Mother, mother, I am sick

By: Fatima Ignacio Gimenez - @inquirerdotnet - Columnist/Philippine Daily Inquirer | January 09,2023 - 08:00 AM

First responder.” As a parent or caregiver have you ever thought of yourself as one? As you know your child best, you rely on your gut instinct if something is amiss. Though you may not qualify in the strictest sense, lacking the training needed for the job which entails dealing with emergencies, think about the following. You are the first one to come to the scene, check the situation, and provide assistance before medical help arrives. You are the primary source of information for which the pediatrician forms the basis of his initial diagnostic impression.

In children, emergency room consults revolve around respiratory concerns, allergic reactions, dehydration, injuries, or infections. Focusing on the latter, allow me to provide you with the minimal basics so as to avoid that trip to the hospital.

In general, infections are either bacterial or viral. Fortunately, most common childhood illnesses are viral in nature, self-limiting, and only require supportive care.

Perfect examples include the “common cold” attributed mostly to rhinoviruses; roseola from human herpes virus 6 sometimes referred to as “baby measles,“ characterized by a three-day fever followed by a rash; gastroenteritis for which rotavirus is the most common and popular in the news lately; hand, foot, mouth disease mostly from the coxsackie viruses.

What to do? In all four examples, antibiotics are not warranted. Fever, which should be ideally documented, or pain may be managed with paracetamol. Ensure hydration with increased fluid intake or if warranted, oral rehydration solutions. Assess adequacy by observing the frequency of urination which should not be less than three times in a 24-hour period. In children experiencing diarrhea, avoid antimotility agents. For paracetamol, dosage in children is computed by weight and given with a minimum interval of four hours. Keep this out of reach to avoid accidental ingestion.

Serious infections. Those who are unimmunized or underimmunized are at a higher risk. Think of the myriad consequences or complications that may even lead to permanent disability, or even death from measles, mumps, rubella, polio, hepatitis B, hepatitis A, rotavirus, varicella (chickenpox), diptheria, pertussis, tetanus, Haemophilus influenzae type b, pneumococcal, influenza, and meningococcal infections. Routine vaccinations protect against these diseases. Currently, both global and national immunization coverage rates are beyond ideal, being lower than the thresholds set to achieve herd immunity, thereby leaving vulnerable populations at risk. From the latest surveillance report from the Department of Health in December 2022, vaccine-preventable cases such as measles have substantially increased from last year leaving us open to the possibility of another outbreak.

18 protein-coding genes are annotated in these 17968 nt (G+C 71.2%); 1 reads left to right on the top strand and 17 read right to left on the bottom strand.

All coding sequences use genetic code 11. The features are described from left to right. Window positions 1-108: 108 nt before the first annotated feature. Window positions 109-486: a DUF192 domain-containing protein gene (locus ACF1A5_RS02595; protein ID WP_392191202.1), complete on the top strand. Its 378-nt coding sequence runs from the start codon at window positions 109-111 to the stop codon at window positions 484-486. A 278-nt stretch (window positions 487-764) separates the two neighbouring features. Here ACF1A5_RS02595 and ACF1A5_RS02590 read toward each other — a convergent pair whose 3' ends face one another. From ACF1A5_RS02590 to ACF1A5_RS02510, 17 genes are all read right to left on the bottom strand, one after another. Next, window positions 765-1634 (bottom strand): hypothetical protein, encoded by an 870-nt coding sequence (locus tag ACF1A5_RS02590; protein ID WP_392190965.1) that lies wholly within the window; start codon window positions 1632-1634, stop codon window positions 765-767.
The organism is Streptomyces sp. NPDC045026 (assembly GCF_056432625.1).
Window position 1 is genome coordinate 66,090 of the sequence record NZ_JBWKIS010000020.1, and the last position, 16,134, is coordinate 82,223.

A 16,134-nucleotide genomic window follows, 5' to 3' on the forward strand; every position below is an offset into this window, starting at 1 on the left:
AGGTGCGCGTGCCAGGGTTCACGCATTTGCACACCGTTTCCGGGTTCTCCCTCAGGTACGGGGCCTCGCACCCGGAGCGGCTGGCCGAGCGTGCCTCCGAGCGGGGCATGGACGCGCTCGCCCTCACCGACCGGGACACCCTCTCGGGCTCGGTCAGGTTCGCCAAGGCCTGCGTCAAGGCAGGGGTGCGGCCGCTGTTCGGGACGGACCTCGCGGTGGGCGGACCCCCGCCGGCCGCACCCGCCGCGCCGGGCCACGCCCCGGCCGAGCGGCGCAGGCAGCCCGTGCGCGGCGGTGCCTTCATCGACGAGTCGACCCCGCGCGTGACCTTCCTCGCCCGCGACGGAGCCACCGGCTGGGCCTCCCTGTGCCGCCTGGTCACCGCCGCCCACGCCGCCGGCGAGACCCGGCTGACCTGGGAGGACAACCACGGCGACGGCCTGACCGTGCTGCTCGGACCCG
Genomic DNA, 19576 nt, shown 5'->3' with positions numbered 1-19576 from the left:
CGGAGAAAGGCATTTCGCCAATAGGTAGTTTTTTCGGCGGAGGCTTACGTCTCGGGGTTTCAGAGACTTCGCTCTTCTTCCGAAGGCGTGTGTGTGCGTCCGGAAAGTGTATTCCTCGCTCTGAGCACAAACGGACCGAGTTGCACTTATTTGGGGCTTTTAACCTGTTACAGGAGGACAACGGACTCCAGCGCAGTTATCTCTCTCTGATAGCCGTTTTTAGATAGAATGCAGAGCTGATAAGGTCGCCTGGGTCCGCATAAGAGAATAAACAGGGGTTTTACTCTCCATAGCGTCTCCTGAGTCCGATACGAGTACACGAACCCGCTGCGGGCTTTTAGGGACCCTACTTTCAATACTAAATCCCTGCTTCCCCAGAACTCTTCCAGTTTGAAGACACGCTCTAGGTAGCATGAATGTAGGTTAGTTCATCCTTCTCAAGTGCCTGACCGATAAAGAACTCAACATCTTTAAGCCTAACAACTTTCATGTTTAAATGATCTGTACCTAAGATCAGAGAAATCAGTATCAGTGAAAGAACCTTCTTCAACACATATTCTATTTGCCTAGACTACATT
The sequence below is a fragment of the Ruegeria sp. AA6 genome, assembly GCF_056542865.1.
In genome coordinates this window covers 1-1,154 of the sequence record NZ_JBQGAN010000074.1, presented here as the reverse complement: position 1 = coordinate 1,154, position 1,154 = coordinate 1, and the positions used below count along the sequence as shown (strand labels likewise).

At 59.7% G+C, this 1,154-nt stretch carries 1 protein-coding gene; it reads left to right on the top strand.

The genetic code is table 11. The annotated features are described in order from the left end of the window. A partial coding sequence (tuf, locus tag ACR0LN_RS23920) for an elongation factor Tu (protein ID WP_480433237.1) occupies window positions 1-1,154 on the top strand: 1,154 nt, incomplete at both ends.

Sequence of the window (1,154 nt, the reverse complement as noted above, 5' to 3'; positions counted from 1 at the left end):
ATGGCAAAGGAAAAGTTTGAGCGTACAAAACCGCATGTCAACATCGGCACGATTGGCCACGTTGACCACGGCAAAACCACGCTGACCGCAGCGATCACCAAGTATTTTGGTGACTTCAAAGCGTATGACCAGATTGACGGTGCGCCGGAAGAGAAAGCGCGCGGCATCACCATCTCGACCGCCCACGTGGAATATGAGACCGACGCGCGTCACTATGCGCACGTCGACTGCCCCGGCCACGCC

What to do? Have your children immunized against these diseases and catch up if needed.

With increasing mobility and travel being more accessible, the risk of disease exposure remains. Once you contract the illness, you are most likely to transmit the disease and be a moving threat to those who are unable to be immunized because of age or an immunocompromising condition. The cost and substantial overall burden to the family cannot be overemphasized.

How about other diseases with no available vaccines? If you have not realized it, you have all been “infection preventionists“ in your own capacity in the last two or nearly three years, helping interrupt the spread of viruses and bacteria. It is unfortunate that COVID happened, but on the upside, you have learned the importance of washing hands, using your mask appropriately, keeping your distance, avoiding direct contact with people who are ill, disinfecting surfaces, isolating when feeling sick, and handling potentially infectious waste.

Key points. First, in the presence of infection, initial management will always remain supportive. Second, immunizing your child with available vaccines may prevent serious infection. Third, adhering and observing to simple basic infection control practices is vital in avoiding disease.

“Mother, mother, I am sick; you don’t have to call the doctor that quick.”

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TAGS: baby measles, bacterial, caregiver, Cebu Daily News, cebu news, chickenpox, common cold, Emergency Responder, fever, Hepatitis A, hepatitis B, infections, measles, mumps, parent, Polio, rotavirus, Rubella, serious infections, viral

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